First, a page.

Chaar baans chaubees gaj, angul asht praman|
Taa upar Sultan he, Matt Chuko Chauhan||

The arrow hit Ghori, he was seriously injured and before guards approach Prithviraj and Chandbardai then took each others life.

In another age but on the same land and under the same sky as Maharaj Prithviraj Chauhan , Maharana Pratap constitutes the history of Rajasthan –
Maharana Pratap, the legendary ruler of Mewar who fought against the mighty force of Akbar in the fierce battle of Haldighati. Maharana Pratap’s life is a source of inspiration for every Rajasthani individual. His sacrifice was more than what any mighty ruler had done. Every Rajasthani Kingdom had surrendered in front of Mugal King Akbar, yet only Mewar refused to do so. There’s a great poem by poet Madhav Darak that describes the life of Maharana around the ensuing Haldighati battle:

Haldi ghati me samar ladyo voo chetak ro aswaar kathee
Mayan tharo vo poot kathe vo ekling deewaan kathe
Vo maharana partaap kathe?

After the battle of haldighati Maharna went to hills of Aravali and took an oath that he wont take any of the royal pleasures until his kingdom is restored.
A famous poem shows his struggles in the exile.

Hare gaas ri roti hi
Jad ban bilawado le bhagyo
Nanho amaryo cheekh padyo
Rana ro soyo dukh jagyo||

Food was so scarce that once when a wildcat stole the food, Maharana’s son began crying of hunger.
Looking at this, the Maharana’s heart sank.

Following his oath Maharana’s forces engaged enemy in the guerilla warfare and 90% of his original territories were regained.

There are no words in the language that is capable enough to praise enough such valor, and that’s all that I can say, where there is goodness of character, bravery is just a consequence – and another consequence is spirituality.

MeeraBai and the Bhakti movement

Who can forget Meera Bai when it comes to that – another gem mother Earth once held , who had walked upon the dusty lanes of Rajasthan.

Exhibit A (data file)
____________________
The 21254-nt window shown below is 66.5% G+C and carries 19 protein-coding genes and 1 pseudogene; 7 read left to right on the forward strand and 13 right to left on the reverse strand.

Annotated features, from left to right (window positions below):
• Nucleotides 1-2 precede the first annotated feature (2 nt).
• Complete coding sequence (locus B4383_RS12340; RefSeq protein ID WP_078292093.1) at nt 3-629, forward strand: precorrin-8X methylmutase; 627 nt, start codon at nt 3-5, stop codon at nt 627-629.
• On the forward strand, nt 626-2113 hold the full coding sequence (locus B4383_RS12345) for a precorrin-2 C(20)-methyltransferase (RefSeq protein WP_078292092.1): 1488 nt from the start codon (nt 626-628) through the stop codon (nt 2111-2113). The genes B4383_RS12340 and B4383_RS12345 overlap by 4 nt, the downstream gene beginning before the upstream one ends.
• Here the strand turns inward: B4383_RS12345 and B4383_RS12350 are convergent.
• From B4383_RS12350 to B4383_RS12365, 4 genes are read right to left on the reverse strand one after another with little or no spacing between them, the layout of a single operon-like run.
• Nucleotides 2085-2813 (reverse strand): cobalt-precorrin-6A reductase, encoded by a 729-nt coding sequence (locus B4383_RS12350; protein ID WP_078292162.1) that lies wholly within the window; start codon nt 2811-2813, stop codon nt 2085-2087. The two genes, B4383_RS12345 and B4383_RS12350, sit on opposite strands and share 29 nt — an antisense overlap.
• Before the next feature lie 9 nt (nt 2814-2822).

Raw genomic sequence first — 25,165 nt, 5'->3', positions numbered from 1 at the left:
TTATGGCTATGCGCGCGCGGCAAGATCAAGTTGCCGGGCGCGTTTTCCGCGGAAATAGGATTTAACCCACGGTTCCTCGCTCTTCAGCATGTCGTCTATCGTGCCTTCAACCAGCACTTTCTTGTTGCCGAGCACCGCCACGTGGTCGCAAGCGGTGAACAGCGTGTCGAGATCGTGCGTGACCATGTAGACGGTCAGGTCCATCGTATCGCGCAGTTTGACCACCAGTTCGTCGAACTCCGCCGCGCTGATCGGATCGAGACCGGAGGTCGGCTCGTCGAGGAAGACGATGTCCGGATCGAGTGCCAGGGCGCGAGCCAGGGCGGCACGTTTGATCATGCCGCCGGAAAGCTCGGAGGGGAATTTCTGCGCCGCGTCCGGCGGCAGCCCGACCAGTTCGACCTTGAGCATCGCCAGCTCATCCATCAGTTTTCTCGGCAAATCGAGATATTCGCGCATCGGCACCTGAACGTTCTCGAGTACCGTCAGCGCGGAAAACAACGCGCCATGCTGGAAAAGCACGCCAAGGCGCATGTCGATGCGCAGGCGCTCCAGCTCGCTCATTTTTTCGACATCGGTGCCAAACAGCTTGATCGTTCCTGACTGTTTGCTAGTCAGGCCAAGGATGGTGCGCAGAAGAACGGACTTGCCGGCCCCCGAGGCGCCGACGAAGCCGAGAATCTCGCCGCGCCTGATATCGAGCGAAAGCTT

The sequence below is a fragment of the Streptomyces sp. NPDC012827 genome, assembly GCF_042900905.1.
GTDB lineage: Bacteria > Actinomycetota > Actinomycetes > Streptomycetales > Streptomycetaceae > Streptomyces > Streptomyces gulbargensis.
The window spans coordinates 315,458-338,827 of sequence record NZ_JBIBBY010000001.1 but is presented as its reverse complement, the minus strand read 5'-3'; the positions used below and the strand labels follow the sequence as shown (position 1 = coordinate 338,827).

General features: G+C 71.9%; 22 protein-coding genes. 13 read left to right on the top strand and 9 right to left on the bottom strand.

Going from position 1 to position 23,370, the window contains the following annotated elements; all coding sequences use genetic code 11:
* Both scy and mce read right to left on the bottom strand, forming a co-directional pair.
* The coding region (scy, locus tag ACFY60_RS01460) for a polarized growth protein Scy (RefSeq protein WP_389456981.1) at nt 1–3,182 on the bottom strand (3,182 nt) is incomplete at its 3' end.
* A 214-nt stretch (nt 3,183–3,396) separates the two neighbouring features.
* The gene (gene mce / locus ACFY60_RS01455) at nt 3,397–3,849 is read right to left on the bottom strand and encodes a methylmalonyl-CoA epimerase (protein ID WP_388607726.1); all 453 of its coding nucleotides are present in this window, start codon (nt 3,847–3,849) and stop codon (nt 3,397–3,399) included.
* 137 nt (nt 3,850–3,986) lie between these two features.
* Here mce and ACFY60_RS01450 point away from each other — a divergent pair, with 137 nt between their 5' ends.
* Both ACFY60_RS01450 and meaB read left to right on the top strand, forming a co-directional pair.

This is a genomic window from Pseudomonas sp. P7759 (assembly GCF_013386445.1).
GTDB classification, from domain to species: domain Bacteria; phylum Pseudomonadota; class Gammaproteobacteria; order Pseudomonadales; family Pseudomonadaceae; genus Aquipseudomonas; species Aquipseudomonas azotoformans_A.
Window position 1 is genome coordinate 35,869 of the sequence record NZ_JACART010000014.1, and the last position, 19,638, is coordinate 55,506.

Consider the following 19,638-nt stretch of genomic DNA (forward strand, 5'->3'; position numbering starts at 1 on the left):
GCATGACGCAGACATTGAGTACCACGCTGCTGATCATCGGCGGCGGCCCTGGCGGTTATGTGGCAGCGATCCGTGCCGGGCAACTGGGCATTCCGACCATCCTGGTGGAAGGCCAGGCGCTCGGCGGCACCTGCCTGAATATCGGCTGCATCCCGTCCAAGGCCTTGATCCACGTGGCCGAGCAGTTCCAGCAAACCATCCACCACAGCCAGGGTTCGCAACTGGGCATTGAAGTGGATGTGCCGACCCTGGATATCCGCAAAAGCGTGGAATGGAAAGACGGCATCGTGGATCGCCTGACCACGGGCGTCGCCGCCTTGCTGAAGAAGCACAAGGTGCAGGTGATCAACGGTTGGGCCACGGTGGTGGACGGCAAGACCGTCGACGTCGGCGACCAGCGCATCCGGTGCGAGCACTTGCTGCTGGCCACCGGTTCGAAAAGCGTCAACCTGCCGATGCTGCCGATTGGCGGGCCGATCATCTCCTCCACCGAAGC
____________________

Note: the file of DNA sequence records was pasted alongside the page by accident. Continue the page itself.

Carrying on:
Meera bai was 16th century poet and one of the greatest devotee of lord Krishna. Originally she was the wife of Raja Bhoj and the queen of Mewar. Meera bai was so moved by Kabir’s hatyog that she left all her royal privileges and started praying in Shri Krishna’s name. Away from the materialistic lifestyle, her life was spent in composing and singing songs of devotion for Shri Krishna. Because of her devotion she lost all her interests in the royal life and therefore the king and elders considered her as threat to the royal family as she wasn’t following any of her duties.
There is a famous poem by her which is as follows :

Pag gungroo band Meera Nache re,
Log akhe meera bawri nyat kahe kulnaasi re|
Vish ro pyalo ranaji laya meera hasi re,
Meera k prabhu Girdhar Nagar, Sahaj meli Anvinasi re||

“Bhagwaan ki ananya Bhakt Meera Bai ke jeevan ka yeh ek prasang atyadhik prachlit hai – Ek samay Mathura me Bhagwan Krishna ke bhakto ka mela laga tha aur pure Bharat se kai diggaj kavi/gavaiye yaha padhare the . Jab Meera Bai ji ne bhajan gana arambh kiya to ek mahashay bole ki -“Aapka bhajan to bahut meetha hai kintu apney rag me nahi gaya ” – jispar Devi ne kaha – ” Mai janti hoon maine raag me nahi gaya kyoki yeh geet eeshwar ke liye gaya jaa raha hai , munushyon ko rijhaney ke liye nahi – Eeshwar ke liye matre Anurag ki awashayakta hai Rag nahi ” Kya yeh eeshwar pradhan prem evam bhakti ka suchak nahi hai ? Jis adhbut ras me yeh vakya Meera bai dwara kaha gaya hai veh sampurn kavyon ki tulna me aata hai | “